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All About Gear

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Single pots: individual lobster pots

Pot trawls: a series of single pots tied together and buoyed at both ends.

East end: the part of the pot trawl extending from 01º through 180º magnetic.

West end: the part of a pot trawl extending from 181º through 00º magnetic.

Groundline: the line connecting pots on a pot trawl.

Buoy line: lines connecting pots to surface buoys.

Sinking line: the line that has a specific gravity equal to or greater than that of seawater, 1.03, and does not float up in the water column.

Weak link: a breakable section or device that will part when subjected to specified poundage of pull pressure and, after parting, will result in a knotless end, no thicker than the diameter of the line, the so-called “bitter end” to prevent lodging in whale baleen.

How many traps can I set?

The Massachusetts Recreational Lobster Permit allows for 10 traps ONLY.

Can I use “star” traps?

Open, collapsible wire traps, hauled by hand, such as the “star” trap, cannot be used to catch lobsters, but are legal for edible crabs.

Can someone else pull my traps?

Any immediate family member that resides in your household may pull your traps for you.

Trawls vs. Single Pots

A Recreational Lobster/Crabbing Permit allows for the use of pot trawls or single pots. Traditionally, Recreational Lobster Permit holders prefer to use single pots.

Permit Number/Gear Markings

Recreational Lobster Permit Holders must use the last 5 digits of their Customer ID number, located in the upper right hand corner of the permit, to mark gear.

  • All buoys, pots, traps, cars, dive markers and air tanks must be marked with the licensee’s 5-digit permit number.
  • The permit number must be burned or cut into the surface at least 12” deep x 18” thick.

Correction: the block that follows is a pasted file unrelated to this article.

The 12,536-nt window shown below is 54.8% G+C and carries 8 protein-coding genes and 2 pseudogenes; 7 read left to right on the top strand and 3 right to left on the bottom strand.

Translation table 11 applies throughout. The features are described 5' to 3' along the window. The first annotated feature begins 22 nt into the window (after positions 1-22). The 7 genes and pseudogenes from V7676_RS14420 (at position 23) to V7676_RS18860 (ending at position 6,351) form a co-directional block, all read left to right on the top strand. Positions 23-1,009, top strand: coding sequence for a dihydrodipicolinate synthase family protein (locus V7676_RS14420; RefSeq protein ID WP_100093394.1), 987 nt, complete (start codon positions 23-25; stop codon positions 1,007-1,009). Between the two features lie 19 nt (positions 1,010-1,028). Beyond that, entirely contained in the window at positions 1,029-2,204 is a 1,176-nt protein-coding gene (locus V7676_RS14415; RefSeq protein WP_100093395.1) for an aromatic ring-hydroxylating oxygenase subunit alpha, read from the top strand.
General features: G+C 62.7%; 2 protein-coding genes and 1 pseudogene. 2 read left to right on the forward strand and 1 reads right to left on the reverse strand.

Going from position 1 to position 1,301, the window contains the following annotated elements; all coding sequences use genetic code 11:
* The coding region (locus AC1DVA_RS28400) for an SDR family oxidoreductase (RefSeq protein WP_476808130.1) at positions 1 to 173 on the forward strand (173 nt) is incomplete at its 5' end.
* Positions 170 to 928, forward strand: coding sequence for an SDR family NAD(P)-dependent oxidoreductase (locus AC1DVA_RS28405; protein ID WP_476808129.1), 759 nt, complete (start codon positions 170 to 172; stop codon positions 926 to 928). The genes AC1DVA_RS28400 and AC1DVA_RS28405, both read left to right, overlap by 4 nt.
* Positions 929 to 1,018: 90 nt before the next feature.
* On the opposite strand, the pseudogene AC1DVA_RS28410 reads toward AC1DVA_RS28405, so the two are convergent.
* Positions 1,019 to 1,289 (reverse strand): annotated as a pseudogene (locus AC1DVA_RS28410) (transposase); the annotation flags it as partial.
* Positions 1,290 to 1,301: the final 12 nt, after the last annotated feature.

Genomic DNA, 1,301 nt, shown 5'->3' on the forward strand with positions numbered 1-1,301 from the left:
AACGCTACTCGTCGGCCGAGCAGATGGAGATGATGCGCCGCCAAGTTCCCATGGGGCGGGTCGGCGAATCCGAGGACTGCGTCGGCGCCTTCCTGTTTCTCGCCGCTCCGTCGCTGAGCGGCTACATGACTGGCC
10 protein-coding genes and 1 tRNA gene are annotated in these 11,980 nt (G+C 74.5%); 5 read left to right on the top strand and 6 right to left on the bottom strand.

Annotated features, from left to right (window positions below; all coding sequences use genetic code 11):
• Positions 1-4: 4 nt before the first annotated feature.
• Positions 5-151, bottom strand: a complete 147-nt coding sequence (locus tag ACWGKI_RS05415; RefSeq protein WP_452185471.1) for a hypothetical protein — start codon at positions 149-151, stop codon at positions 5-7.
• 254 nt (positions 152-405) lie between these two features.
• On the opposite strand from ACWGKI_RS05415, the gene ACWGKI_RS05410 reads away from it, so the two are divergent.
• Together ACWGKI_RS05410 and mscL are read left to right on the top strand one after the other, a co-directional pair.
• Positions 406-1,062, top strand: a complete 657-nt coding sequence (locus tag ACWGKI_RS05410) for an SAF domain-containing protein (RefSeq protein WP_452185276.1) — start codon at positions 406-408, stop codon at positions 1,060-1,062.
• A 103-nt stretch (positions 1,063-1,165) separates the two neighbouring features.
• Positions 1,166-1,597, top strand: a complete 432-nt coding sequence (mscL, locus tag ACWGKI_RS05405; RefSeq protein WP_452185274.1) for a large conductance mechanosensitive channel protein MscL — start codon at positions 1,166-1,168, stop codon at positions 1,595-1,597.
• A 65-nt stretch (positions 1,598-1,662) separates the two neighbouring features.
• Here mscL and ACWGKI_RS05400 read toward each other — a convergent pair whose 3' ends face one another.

• In the case of non-wooden traps, said numbers shall be burned or cut into a wooden lath or plate made of durable synthetic material, which shall be permanently secured to the inside of the trap.
  • Recreational permit holders must also add the letter “N” preceding their 5-digit permit number, followed by a (-) with a single digit from 0 to 9, indicating the sequential pot number in the series that the permit holder is fishing. (This gear-marking requirement negates the need for trap tags for recreational lobster permit holders.)
  • Existing gear can be marked with the new permit number and the former permit number crossed out.

Minimum Requirements

Single pots – Single pots shall each be marked with a single 7″ x 7″ or 5″ x 11″ buoy. Sticks are optional, but if used, shall not have a flag attached.

Pot trawls – The east end of a pot trawl shall be marked with a double buoy, consisting of any combination of two 7″ x 7″ or 5″ x 11″ buoys and one or more three foot sticks (so the two buoys can be side-by-side or stacked). The west end of a pot trawl shall be marked with a single
7″ x 7″ or 5″ x 11″ buoy with a three foot stick and a flag.

Buoy Colors

Each applicant for a Recreational Lobster Permit can choose up to three colors for the desired color scheme of their buoys. All buoys used by the permit holder must be marked with that specific color scheme.

Anatomy of a Lobster Trap

1. Entrance Head: Mesh opening where lobsters enter the trap.

2. Kitchen: This is where the bait bag is placed to attract lobsters into the trap.

3. Parlor Head or Funnel: Lobsters use this mesh netting as a means out of the kitchen, assuming it’s a way out of the trap.

4. Parlor: Area where the lobsters end up after leaving the kitchen and traveling up the funnel. Most of the catch will be found in this part of the trap.

5. Escape Vent/Ghost Panel: Opening of designated size that allows sub-legal lobsters to escape the trap. The biodegradable materials used to attach the escape vent panel will allow the “ghost panel” to open if the trap has been lost or abandoned. This prevents the trap from continuing to fish after it has been lost or abandoned.

Regulations in red are new this year.

Purple text indicates an important note.

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